In the previous post, I noted down several ways to minimize your risk when investing in a commercial real estate.
In this post, I’ll continue with several more critical factors you need to consider before you close on a property.
Run The Numbers – And Then Run Them Some More
There are numerous methods for determining the value of an investment, but whatever method you use, be sure to stick with it.Cap Rates, Internal Rate of Return, Net Present Value, and Cash-on-Cash analysis all have their pros and cons, but in order to make sure you compare properties fairly, you need to be consistent.
Trophy type properties that make you feel good about owning but are overpriced won’t add to your portfolio as much as a property with good numbers and great bones.
Prepare At Least Three Exit Strategies
Exit strategies are an important component of your investment strategy. Your personal circumstances, investment goals, and market conditions can all change; planning beforehand allows you to anticipate challenges and turn a difficult situation to your best advantage. Preparing at least three different exit strategies allows you to quickly react and implement an appropriate strategy.
Understand Where You Are In The Real Estate Cycle
Commercial real estate, like any business, has its ups and downs. Each of the four parts to the cycle (expansion, contraction, recession, and recovery) has its advantages and disadvantages – and despite popular opinion, you can make a profit even during a recession period.
You can only do that, however, if you know the characteristics of each cycle, so you can take advantage of key turning points at each stage. Keep in mind that even when the country as a whole may be in one stage, your particular slice of the market might be slightly ahead or behind. So any decisions you make should be based specifically on what is happening where your property is located.
Hire Experienced And Reliable Property Management
Unless you don’t have a day job or love managing your properties, you’ll want to hire a property manager.
A good property manager will help you minimize risk and maximize the profit potential of the property. If they are trustworthy, reliable, and aware of your investment goals, they can be an indispensable asset. On the other hand, even a mediocre property manager can cause a tremendous amount of damage.
Collecting rents on time, diligently filling vacancies, responding to maintenance issues and tenant complaints-each one of these has an immediate effect on your profitability.
Be Careful How You Leverage A Property (Check The Quality Of The Rent Roll)
Many investors assume that if they can leverage a property, they should. In reality, over-leveraging is a mistake many inexperienced investors make.
It’s easy to get caught by surprise when the debt coverage service ratio falls below 1, putting you at risk of defaulting on your mortgage. Instead, make sure you don’t leverage your property for more than 80% of its value.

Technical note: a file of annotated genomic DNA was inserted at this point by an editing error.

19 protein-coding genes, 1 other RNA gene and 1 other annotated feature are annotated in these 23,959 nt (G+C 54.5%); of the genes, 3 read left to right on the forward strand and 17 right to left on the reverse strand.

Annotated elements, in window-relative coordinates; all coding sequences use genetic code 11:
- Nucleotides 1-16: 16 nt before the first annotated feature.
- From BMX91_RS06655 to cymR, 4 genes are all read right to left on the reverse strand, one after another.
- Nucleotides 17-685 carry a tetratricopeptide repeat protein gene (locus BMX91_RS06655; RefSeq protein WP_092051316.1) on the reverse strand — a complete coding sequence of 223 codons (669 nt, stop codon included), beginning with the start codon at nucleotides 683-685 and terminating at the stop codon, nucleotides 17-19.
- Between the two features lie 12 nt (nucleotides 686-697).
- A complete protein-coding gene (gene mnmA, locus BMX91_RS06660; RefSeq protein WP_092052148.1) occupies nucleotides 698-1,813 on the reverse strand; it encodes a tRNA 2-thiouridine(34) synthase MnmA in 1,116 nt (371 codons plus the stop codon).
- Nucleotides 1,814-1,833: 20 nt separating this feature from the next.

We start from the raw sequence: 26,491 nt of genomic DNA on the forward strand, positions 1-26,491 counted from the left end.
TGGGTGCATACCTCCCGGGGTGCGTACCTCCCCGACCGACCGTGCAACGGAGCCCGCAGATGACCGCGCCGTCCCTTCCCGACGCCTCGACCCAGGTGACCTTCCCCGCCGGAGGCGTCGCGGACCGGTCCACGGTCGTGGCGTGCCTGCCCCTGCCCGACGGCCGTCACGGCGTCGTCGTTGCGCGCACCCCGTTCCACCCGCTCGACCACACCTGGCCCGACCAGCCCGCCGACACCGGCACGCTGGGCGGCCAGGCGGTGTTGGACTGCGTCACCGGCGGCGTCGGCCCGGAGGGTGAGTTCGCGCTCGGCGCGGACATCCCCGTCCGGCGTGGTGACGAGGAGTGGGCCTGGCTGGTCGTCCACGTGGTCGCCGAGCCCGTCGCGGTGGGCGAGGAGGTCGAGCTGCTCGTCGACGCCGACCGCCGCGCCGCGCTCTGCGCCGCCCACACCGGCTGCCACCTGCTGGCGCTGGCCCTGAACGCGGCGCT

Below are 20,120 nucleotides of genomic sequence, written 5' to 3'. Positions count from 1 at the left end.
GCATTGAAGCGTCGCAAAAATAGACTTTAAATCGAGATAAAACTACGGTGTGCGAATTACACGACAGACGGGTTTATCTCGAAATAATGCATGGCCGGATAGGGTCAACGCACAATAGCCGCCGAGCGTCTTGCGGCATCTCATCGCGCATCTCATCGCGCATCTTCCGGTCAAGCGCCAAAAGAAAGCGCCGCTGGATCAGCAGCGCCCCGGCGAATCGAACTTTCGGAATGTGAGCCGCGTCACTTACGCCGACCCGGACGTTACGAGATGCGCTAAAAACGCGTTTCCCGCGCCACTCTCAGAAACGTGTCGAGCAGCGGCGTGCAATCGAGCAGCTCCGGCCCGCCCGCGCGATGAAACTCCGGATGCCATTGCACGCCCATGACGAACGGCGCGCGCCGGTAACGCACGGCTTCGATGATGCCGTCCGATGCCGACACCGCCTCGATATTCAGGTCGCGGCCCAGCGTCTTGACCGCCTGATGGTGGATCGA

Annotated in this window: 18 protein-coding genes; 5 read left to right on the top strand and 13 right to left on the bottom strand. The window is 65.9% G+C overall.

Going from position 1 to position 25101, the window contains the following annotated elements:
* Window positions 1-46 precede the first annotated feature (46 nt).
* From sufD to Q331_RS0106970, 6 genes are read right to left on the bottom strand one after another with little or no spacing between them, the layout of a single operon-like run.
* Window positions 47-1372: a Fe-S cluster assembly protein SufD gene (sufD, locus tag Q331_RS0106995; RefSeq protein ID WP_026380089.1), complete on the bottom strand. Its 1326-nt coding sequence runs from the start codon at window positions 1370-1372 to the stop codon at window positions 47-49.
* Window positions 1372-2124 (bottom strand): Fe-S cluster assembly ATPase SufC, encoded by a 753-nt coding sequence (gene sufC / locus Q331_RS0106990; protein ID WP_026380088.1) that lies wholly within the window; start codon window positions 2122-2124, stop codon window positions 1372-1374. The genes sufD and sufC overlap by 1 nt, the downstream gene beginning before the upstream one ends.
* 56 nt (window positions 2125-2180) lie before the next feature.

Don’t automatically assume that because a building has few vacancies, it’s bound to make a profit. The truth is that the quality of the tenant is an important factor in maintaining a full rent roll.
You want tenants that have good credit, are stable, and if possible, are national tenants (as in triple net lease properties). You should also investigate the type of tenant – is it likely they’ll go out of business? If they do, who is responsible for the lease, them or a parent company?
Lastly, look to see if there’s a diverse mix of tenants on the property. By creating a diverse mix of tenants and making sure they all come in on staggered leases will help soften the blow significantly if there are vacancies.
Likewise, you’ll also want to investigate the length of the remaining leases. Long leases might be a blessing or a curse, depending on the tenant. In a worst-case scenario, you might not only end up with a tenant who defaults on payment, but who has a long lease, thus making it difficult to for you to remove them from the unit.
Use Your Own Proforma When Evaluating An Investment (Buy Value-Add Properties Whenever Possible)
In an ideal world, the seller would give you a complete proforma that accurately reflects the profit potential of the property. In reality, the only thing worse than relying on a seller’s proforma would be not to use one at all.
Overestimated rents, mis-tallied operating expenses, and a host of other important calculations are often missing. You wouldn’t use your partner’s lawyer if you were getting a divorce – don’t use the seller’s proforma either. Instead, ask for the actual operating statements (last three years), rent roll, and whatever other documents deemed necessary to close the deal.
If you buy a property close to market value, you have a very little margin to increase profit. Adding a new kitchen or other amenities won’t be enough to justify a rent increase, and the property is probably already in good shape.
However, when you buy a property in a good location that has the potential to add value, either through renovations, a change of best-use, or rezoning, that’s when you start to increase the property’s profit potential. Let’s face it – if you know right from the start that you can make a few changes and automatically enjoy a larger cash flow, then you’re already halfway there.
As an investor, minimizing your risks doesn’t have to be impossible; if you get used to putting aside your emotions, crunching the numbers, and evaluating all possible scenarios, you’ll have a good chance of success.
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